Provo City asked us to help bring a film festival that would resonate with their younger family demographic. Having young children ourselves we have found it difficult find events that cater to the entire family. We are excited to present and event that is fun for everyone no matter their age.

How has your FilmFreeway submission process been?

We have had a tremendous response! We had 50 submissions come through in our first week since we opened our call for submissions. Almost every single one of the films and screenplays submitted is exactly what we are looking for and we are excited to start programing a wonderful first year.

Where do you see the festival by 2020?

We would love to see the event grow into a week long festival tradition bringing grandkids and grandparents into the same theater to provide a unique educational experience.

What film have you seen the most times in your life?

Other than the annual watching of “It’s a Wonderful Life” I have probably seen “Sound of Music” more than any other film.

In one sentence, what makes a great film?

If a film can connect with me on an emotional level, thats what makes a great film to me.

How is the film scene in your city?

We currently have 21 films/series being filmed in Utah County right now. It’s super busy here if you in the film business.


Interviewer Matthew Toffolo is currently the CEO of the WILDsound FEEDBACK Film & Writing Festival. The festival that showcases 20-50 screenplay and story readings performed by professional actors every month. And the FEEDBACK Monthly Festival held in downtown Toronto, and Los Angeles at least 2 times a month. Go to for more information and to submit your work to the festival.

SUBMIT your TV PILOT Screenplay or TV SPEC Script
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Screenplay CONTESTSUBMIT your Short Screenplay or FEATURE Script
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Film Review: CACOPHONY (USA) Animation/Drama

Played at the December 2016 Best of Family/Animation FEEDBACK Film Festival.

CACOPHONY, 2min, USA, Animation/Drama

Directed by AiHsuan Shih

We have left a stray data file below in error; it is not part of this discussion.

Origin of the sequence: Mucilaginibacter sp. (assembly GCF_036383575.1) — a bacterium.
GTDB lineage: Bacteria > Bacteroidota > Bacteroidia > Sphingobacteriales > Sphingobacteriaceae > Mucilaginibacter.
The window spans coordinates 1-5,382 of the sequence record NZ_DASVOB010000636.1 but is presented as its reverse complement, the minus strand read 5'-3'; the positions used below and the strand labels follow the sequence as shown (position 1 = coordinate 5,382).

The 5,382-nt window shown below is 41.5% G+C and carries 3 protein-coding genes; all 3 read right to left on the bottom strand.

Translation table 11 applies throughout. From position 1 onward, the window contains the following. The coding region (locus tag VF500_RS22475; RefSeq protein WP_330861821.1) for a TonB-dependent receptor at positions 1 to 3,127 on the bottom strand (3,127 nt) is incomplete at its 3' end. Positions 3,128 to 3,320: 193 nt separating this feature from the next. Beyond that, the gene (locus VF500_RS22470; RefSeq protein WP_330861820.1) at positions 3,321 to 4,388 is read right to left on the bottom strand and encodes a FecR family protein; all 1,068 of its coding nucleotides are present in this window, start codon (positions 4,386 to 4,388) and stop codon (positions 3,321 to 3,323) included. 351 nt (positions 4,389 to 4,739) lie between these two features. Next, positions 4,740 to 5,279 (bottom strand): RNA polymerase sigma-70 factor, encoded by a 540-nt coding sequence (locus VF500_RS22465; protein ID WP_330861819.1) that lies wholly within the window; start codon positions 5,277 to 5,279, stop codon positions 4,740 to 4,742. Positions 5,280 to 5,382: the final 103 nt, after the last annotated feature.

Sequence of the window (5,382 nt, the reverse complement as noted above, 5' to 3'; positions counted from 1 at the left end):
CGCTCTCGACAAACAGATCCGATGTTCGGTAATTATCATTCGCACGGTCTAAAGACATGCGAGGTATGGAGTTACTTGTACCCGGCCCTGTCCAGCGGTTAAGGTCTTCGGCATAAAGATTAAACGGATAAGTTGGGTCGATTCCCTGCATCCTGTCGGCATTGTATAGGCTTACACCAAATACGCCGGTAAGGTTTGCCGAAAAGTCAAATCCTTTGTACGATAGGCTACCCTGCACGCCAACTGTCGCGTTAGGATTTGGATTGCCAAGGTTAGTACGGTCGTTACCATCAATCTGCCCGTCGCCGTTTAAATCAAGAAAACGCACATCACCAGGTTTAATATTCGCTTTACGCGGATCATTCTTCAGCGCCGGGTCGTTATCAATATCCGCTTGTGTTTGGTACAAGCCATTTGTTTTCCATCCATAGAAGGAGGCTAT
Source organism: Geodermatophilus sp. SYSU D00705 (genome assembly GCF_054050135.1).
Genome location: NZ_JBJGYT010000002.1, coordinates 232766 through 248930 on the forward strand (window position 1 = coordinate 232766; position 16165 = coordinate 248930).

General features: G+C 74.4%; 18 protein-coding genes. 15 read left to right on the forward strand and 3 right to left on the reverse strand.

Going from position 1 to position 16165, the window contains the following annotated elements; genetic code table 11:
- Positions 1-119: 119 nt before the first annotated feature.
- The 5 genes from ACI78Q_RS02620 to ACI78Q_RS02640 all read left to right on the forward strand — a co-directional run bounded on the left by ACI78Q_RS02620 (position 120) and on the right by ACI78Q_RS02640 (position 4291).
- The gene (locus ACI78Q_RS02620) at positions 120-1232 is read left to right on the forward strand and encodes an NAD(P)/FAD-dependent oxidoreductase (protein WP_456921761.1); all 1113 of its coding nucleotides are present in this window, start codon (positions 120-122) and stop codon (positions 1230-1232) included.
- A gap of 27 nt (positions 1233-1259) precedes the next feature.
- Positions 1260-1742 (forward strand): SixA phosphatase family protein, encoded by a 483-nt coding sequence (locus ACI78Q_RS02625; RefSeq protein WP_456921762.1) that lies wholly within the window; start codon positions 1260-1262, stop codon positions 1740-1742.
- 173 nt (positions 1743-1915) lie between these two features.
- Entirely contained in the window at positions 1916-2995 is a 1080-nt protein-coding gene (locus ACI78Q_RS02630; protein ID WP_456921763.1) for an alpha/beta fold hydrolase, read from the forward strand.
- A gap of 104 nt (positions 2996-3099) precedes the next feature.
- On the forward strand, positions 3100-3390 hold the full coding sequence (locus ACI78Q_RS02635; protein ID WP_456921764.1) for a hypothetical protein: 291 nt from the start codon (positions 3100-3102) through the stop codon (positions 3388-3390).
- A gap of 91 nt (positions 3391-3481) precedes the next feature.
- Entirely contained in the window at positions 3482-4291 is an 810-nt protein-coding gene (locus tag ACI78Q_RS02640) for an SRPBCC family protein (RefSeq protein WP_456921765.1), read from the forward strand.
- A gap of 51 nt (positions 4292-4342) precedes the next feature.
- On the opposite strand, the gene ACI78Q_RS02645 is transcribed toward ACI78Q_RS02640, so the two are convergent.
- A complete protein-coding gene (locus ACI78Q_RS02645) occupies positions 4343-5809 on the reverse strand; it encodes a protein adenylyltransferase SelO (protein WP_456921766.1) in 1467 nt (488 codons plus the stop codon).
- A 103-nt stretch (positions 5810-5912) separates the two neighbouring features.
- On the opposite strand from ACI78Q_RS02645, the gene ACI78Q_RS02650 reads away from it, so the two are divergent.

Through the eyes and ears of a young girl, the viewer can escape the harsh sounds of the urban environment and find solace in a serene inner world.

REVIEW by Kierston Drier: 

Coming to us by Melody Shih, Cacophony is hard to look away from. Filled with bright colors, high contrast, rich textures and expertly crafted blend of artistic styles, this is a movie to capture the soul of an artist.


Our hero, an introvert in a crowded metropolis, deals with the high-octane, high-stimulus noise and visual clutter around her. Sounds pop, honk and tweet incessantly and synesthetically in every direction. Somehow, despite the vibrancy and high-color world outside her, we find our way inside her. Whether we are seeing her mind’s eye, or her metaphorical spirit it is left for the viewer to decide. Regardless, the effect is masterful. The internal world of our hero is serenely still, with contrasting dark undertones against brilliant, effervescently bright simple designs. Like music made visual, like liquid made light, our hero reverts into themselves before the hum of the outside world draws her out to real life.


If you appreciate art or experimental cinema, find a way to see Melody Shih’s Cacophony, a beautiful tribute to the people who may see the world differently- as energy, as sound and light and texture. And if you do not love experimental film, see this anyway, as it may change your mind.